The benefit to the bank in working with us is that when a treasury underwriting kicks in, meaning, "Hey, Steve just pulled into this gas station and he wants gas", we're gonna underwrite $125 in reserve and allow him to pump gas and close out the transaction. But imagine to the bank, every time Steve pops into a gas station, they have to send $125 dollars from their accounts into escrow. Imagine it's like a trillion dollars a day for some of the bigger banks. In our case, we could send a message to them that says, "Hey, Steve only needs 3 gallons of gas so instead of underwriting $125, you can underwrite $15". If you can start to imagine having access to this information, you'll see how everybody begins to benefit from it. 

Steve Kovsky:
Something that I find inhibits me from accessing a lot of apps is it's one more entity that you have to trust with your financial information. We've put trust in our auto manufacturers. We put trust in certain vendors. This is a way that you don't have to have all of your data in yet another place, perhaps, in order to take advantage of the incredible variety of applications that are going to be available in your car. 

Sterling Pratz:
Absolutely. I think one of the things that stands out to me, as I mentioned a little bit earlier, was our relationship with BlackBerry allows us to create a more secure environment for payments. One of the attributes of our identity verification and our ability to communicate directly with the BlackBerry IVY platform, is our ability to use an unlimited number versus a credit card number. If any data gets exposed, there's actually nothing someone could use to hack an account with. It essentially eliminates things like man-in-the-middle (MitM) scenarios or friendly fraud scenarios, and I believe that's really important. Especially to the manufacturer, because the manufacturers are hypersensitive to the data in their vehicle. They too, do not want their vehicle data to be accessed by the dark web, if you will. They don't want their customer information to be accessed by the dark web either.

This puts another layer of security on top of that platform, that not only blocks people from getting to it, but even if they do, there's actually nothing in there that someone could use to do nefarious things with. We think that's really important to not only consumer adoption, but it's also important to OEM and auto manufacturers’ adoption.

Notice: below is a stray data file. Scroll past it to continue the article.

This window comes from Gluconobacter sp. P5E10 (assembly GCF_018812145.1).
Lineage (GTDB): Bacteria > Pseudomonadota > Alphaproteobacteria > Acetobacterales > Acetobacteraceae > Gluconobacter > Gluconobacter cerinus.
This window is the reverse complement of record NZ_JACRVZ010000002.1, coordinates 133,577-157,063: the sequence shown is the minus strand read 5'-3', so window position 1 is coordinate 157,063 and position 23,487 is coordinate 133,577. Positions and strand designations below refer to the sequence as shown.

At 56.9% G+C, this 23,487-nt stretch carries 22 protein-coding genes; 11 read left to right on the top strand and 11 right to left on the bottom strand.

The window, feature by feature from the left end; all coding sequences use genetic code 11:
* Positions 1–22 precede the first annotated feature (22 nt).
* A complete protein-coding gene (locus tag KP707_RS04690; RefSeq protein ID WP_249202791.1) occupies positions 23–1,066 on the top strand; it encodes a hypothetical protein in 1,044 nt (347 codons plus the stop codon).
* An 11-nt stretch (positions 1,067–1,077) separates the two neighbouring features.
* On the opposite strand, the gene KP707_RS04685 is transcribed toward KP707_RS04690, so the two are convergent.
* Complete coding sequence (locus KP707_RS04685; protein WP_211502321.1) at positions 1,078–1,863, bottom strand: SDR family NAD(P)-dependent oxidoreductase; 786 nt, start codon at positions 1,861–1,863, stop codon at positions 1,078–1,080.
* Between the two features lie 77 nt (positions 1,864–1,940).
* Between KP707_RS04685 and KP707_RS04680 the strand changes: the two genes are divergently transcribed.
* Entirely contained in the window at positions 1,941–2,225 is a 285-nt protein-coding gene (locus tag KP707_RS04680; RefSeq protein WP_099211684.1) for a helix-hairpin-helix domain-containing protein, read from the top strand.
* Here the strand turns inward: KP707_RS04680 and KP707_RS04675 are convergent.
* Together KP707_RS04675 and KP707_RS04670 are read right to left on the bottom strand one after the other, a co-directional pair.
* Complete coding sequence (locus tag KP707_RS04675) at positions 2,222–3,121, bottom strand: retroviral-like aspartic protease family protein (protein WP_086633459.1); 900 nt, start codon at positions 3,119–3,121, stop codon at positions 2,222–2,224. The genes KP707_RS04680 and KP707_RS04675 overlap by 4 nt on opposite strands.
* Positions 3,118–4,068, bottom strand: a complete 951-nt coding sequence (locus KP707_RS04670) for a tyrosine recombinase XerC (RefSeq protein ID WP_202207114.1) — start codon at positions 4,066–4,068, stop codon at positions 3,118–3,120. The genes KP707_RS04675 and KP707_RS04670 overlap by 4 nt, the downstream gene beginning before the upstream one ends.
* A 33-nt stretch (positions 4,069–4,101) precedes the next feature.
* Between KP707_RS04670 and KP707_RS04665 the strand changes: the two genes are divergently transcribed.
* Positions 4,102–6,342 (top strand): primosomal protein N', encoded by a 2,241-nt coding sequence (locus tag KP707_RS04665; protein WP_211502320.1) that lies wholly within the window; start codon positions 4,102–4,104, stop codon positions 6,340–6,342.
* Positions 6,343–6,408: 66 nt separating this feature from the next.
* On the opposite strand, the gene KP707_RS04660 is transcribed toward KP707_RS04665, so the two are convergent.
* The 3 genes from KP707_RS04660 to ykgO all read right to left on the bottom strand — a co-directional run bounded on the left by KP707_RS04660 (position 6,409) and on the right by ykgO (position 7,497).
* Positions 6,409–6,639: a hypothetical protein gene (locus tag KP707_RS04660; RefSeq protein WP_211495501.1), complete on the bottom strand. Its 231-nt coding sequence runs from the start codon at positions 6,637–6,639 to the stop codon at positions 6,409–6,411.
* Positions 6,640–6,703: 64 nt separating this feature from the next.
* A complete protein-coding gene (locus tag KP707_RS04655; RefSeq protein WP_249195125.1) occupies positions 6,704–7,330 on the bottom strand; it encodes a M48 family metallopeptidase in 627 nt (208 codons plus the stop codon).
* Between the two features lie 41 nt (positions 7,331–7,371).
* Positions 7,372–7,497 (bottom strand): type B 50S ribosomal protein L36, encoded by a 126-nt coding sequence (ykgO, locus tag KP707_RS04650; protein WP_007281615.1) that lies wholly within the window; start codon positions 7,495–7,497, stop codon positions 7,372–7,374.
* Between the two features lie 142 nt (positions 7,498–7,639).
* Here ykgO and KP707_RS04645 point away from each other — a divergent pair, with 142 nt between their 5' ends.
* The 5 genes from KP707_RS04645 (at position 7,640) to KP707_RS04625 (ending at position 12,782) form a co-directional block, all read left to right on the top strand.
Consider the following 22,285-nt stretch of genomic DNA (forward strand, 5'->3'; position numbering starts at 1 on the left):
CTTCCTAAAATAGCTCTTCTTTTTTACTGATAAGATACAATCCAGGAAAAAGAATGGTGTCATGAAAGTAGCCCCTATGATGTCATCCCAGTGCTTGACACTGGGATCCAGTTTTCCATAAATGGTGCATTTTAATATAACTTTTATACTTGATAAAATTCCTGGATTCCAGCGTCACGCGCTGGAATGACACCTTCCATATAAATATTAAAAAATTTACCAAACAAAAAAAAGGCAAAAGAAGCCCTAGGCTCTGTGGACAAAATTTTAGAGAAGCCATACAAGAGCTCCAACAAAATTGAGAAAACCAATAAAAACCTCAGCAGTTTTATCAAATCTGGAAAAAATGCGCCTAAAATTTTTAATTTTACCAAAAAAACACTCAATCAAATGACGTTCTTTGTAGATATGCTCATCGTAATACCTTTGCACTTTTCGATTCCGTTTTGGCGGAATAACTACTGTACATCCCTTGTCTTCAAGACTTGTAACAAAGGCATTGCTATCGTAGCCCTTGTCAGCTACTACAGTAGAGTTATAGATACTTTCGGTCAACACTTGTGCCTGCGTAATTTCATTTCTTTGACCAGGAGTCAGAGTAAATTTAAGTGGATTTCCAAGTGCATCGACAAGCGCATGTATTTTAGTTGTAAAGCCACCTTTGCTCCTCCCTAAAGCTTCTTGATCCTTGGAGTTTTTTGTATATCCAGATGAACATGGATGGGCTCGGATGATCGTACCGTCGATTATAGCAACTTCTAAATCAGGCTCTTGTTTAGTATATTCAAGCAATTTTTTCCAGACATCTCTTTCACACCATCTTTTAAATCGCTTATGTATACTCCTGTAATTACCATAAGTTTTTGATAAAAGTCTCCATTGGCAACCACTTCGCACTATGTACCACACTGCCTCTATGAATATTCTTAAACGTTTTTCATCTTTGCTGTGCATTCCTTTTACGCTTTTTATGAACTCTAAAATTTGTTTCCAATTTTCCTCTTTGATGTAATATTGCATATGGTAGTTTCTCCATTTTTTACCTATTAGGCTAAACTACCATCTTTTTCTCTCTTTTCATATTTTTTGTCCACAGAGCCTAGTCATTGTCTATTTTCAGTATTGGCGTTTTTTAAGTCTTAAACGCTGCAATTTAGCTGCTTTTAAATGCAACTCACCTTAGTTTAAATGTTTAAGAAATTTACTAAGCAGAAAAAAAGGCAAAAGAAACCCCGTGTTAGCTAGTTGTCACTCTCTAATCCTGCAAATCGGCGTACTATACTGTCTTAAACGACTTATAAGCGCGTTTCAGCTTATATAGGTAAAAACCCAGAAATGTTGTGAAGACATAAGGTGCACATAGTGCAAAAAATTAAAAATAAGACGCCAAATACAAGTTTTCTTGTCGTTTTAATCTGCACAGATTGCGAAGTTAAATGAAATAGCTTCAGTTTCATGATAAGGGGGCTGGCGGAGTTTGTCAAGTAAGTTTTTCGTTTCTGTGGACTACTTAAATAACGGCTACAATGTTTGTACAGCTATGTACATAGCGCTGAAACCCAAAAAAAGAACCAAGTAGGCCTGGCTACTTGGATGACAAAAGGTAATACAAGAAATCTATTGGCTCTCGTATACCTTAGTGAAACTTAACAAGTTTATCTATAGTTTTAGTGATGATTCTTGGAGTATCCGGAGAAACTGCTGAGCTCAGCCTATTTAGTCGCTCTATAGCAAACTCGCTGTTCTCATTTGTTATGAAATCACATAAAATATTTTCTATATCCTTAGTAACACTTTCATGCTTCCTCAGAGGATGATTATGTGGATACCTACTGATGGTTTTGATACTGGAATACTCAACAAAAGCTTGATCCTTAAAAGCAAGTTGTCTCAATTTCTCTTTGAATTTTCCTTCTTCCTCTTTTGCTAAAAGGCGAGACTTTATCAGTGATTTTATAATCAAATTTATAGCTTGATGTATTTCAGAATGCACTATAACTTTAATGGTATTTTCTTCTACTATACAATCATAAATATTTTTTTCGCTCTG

Steve Kovsky:
Now, I've never seen figures that tie fraud, credit card fraud in particular, directly to travel. But it seems like every time I've had to stop a card and just deactivate a card and have them send me a new one because there are unidentified charges, it always seems to correspond with travel. I’ve been in a different city, I've been outside of my normal pattern, and suddenly somebody is charging a great vacation for themselves (to my card) somewhere else in the world that I've never been. 

Sterling Pratz:
Yeah. That happens more often than one would think. One of the things that we see isn't so much travel, but we've been very aware of fuel fraud. That's the number one thing that we're seeing. Fuel is the first major service that we're offering, because cars can go into a gas station and simply connect directly to the pump and pay.

What we've seen is the current providers of fuel cards, which there are three majors, they're very vocal that about the fact that 3% to 7% of the time, fraud exists. Imagine if you're generating $90 to $100 billion in revenue and 3% to 7% of that is fraudulent. That sort of gives you an idea of the scale of that market or that condition. 

Steve Kovsky:
Well, you've mentioned several things that I think are going to be really transformational for traveling in your vehicle. One of the things that blew my mind is the idea that you could have the equivalent privilege of driving in an HOV lane, in any lane. I think that that alone is worth another show. In your opinion Sterling, as we close on this and everything that we've talked about, why should automakers be excited about this and why should consumers be excited about this?

Sterling Pratz:
That's a great question. I think that for two reasons. I think the manufacturer should be excited about it because it’s designed for OEMs. It’s designed to be embedded in the car. It's an OEM grid financial platform for vehicles that allows them to generate revenue on every transaction. I think it's pretty clear. Manufacturers are moving away from just simply being a car manufacturer or master assembler if you will, and they want to become services companies, and the golden rule around services, is that you have to find a way to collect on the payments. This enables that.

I think the value to the consumer is simplification. I mean, right now the services that are offered through the dash require a lot of steps for the consumer and they have to download an app for each merchant. In our case, it totally simplifies that process. They just simply drive into the merchant, connect directly to them and it transacts without them having to pull out an app, use their phone, pull out a credit card or any cumbersome service at all.

Steve Kovsky:
Well, that's the end of our episode for today, but if you’d like to get more information on the topics or our guest, check out BlackBerry.com/podcast. Get In: The Connected Vehicle Podcasts from BlackBerry is available wherever you get your podcasts, and don't forget to subscribe to keep up to date with our latest episodes. 


* NOTE: Interview transcript has been lightly edited for clarity.

Steve Kovsky

About Steve Kovsky

Steve Kovsky is Editorial Director at BlackBerry.